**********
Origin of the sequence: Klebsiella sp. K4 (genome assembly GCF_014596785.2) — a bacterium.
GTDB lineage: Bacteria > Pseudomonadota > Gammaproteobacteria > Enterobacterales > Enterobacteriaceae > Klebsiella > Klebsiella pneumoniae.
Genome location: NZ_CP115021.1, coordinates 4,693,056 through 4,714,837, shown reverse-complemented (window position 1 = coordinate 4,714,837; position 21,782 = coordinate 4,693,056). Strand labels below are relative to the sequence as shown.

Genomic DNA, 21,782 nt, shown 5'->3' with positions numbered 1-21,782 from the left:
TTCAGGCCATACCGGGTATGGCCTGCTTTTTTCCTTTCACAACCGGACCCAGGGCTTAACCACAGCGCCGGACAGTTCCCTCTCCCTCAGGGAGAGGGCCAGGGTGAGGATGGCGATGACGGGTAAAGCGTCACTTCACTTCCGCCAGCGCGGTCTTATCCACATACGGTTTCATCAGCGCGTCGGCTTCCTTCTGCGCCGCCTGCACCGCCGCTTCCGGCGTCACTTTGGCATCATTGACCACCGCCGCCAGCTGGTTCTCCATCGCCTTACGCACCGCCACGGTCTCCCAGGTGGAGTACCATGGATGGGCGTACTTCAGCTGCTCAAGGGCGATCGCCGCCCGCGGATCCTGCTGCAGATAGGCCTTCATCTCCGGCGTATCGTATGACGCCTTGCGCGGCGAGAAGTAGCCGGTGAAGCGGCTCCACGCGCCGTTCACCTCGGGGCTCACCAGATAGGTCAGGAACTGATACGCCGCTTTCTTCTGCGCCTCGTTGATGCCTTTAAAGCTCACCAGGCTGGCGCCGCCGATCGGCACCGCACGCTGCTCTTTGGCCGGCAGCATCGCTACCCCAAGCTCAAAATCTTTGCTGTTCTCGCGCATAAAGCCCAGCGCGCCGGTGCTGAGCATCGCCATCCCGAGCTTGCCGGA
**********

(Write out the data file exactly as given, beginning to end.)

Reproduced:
Origin of the sequence: Klebsiella sp. K4 (genome assembly GCF_014596785.2) — a bacterium.
GTDB lineage: Bacteria > Pseudomonadota > Gammaproteobacteria > Enterobacterales > Enterobacteriaceae > Klebsiella > Klebsiella pneumoniae.
Genome location: NZ_CP115021.1, coordinates 4,693,056 through 4,714,837, shown reverse-complemented (window position 1 = coordinate 4,714,837; position 21,782 = coordinate 4,693,056). Strand labels below are relative to the sequence as shown.

Genomic DNA, 21,782 nt, shown 5'->3' with positions numbered 1-21,782 from the left:
TTCAGGCCATACCGGGTATGGCCTGCTTTTTTCCTTTCACAACCGGACCCAGGGCTTAACCACAGCGCCGGACAGTTCCCTCTCCCTCAGGGAGAGGGCCAGGGTGAGGATGGCGATGACGGGTAAAGCGTCACTTCACTTCCGCCAGCGCGGTCTTATCCACATACGGTTTCATCAGCGCGTCGGCTTCCTTCTGCGCCGCCTGCACCGCCGCTTCCGGCGTCACTTTGGCATCATTGACCACCGCCGCCAGCTGGTTCTCCATCGCCTTACGCACCGCCACGGTCTCCCAGGTGGAGTACCATGGATGGGCGTACTTCAGCTGCTCAAGGGCGATCGCCGCCCGCGGATCCTGCTGCAGATAGGCCTTCATCTCCGGCGTATCGTATGACGCCTTGCGCGGCGAGAAGTAGCCGGTGAAGCGGCTCCACGCGCCGTTCACCTCGGGGCTCACCAGATAGGTCAGGAACTGATACGCCGCTTTCTTCTGCGCCTCGTTGATGCCTTTAAAGCTCACCAGGCTGGCGCCGCCGATCGGCACCGCACGCTGCTCTTTGGCCGGCAGCATCGCTACCCCAAGCTCAAAATCTTTGCTGTTCTCGCGCATAAAGCCCAGCGCGCCGGTGCTGAGCATCGCCATCCCGAGCTTGCCGGA